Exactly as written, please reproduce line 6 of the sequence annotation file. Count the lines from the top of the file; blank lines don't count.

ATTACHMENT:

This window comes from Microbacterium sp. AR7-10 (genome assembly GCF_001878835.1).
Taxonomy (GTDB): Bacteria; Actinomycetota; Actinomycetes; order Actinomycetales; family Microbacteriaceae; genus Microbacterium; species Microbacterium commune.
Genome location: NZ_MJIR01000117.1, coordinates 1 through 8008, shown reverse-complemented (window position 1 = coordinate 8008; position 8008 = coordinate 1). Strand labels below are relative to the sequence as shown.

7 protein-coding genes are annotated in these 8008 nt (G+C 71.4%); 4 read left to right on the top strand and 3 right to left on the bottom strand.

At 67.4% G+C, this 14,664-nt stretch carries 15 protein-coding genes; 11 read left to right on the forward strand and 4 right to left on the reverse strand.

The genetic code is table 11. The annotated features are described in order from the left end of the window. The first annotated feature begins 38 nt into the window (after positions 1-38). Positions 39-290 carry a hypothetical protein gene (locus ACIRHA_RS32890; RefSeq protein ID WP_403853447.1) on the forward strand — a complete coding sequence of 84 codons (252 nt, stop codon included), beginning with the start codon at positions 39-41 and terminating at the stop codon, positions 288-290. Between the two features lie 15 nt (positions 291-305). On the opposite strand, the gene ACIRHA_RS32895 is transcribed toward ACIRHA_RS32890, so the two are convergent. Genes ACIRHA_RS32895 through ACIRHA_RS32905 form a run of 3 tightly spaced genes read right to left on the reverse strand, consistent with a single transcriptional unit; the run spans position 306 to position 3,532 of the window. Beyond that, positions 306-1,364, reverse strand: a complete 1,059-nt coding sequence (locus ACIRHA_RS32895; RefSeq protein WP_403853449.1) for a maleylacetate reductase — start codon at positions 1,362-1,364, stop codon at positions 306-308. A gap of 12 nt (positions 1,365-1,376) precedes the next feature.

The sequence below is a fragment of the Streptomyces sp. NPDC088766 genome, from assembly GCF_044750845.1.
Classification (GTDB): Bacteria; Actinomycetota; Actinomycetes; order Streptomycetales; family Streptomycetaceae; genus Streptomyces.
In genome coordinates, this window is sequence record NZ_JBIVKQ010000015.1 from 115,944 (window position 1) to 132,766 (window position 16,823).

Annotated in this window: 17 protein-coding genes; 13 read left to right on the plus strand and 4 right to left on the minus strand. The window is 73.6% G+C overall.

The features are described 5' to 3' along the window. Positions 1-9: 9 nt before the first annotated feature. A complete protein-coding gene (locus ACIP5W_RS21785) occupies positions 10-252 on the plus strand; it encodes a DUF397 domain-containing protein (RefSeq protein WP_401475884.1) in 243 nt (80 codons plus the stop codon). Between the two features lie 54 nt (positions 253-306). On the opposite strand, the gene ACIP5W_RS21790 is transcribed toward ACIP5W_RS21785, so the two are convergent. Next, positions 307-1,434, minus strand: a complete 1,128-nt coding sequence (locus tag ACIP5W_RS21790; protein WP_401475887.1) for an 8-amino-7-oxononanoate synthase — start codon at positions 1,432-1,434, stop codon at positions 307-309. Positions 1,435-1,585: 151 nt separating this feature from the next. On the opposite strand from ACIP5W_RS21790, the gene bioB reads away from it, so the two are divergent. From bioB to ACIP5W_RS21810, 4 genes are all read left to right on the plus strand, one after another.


The genetic code is table 11. The annotated features are described in order from the left end of the window. The first annotated feature begins 38 nt into the window (after positions 1-38). Positions 39-290 carry a hypothetical protein gene (locus ACIRHA_RS32890; RefSeq protein ID WP_403853447.1) on the forward strand — a complete coding sequence of 84 codons (252 nt, stop codon included), beginning with the start codon at positions 39-41 and terminating at the stop codon, positions 288-290. Between the two features lie 15 nt (positions 291-305). On the opposite strand, the gene ACIRHA_RS32895 is transcribed toward ACIRHA_RS32890, so the two are convergent. Genes ACIRHA_RS32895 through ACIRHA_RS32905 form a run of 3 tightly spaced genes read right to left on the reverse strand, consistent with a single transcriptional unit; the run spans position 306 to position 3,532 of the window. Beyond that, positions 306-1,364, reverse strand: a complete 1,059-nt coding sequence (locus ACIRHA_RS32895; RefSeq protein WP_403853449.1) for a maleylacetate reductase — start codon at positions 1,362-1,364, stop codon at positions 306-308. A gap of 12 nt (positions 1,365-1,376) precedes the next feature.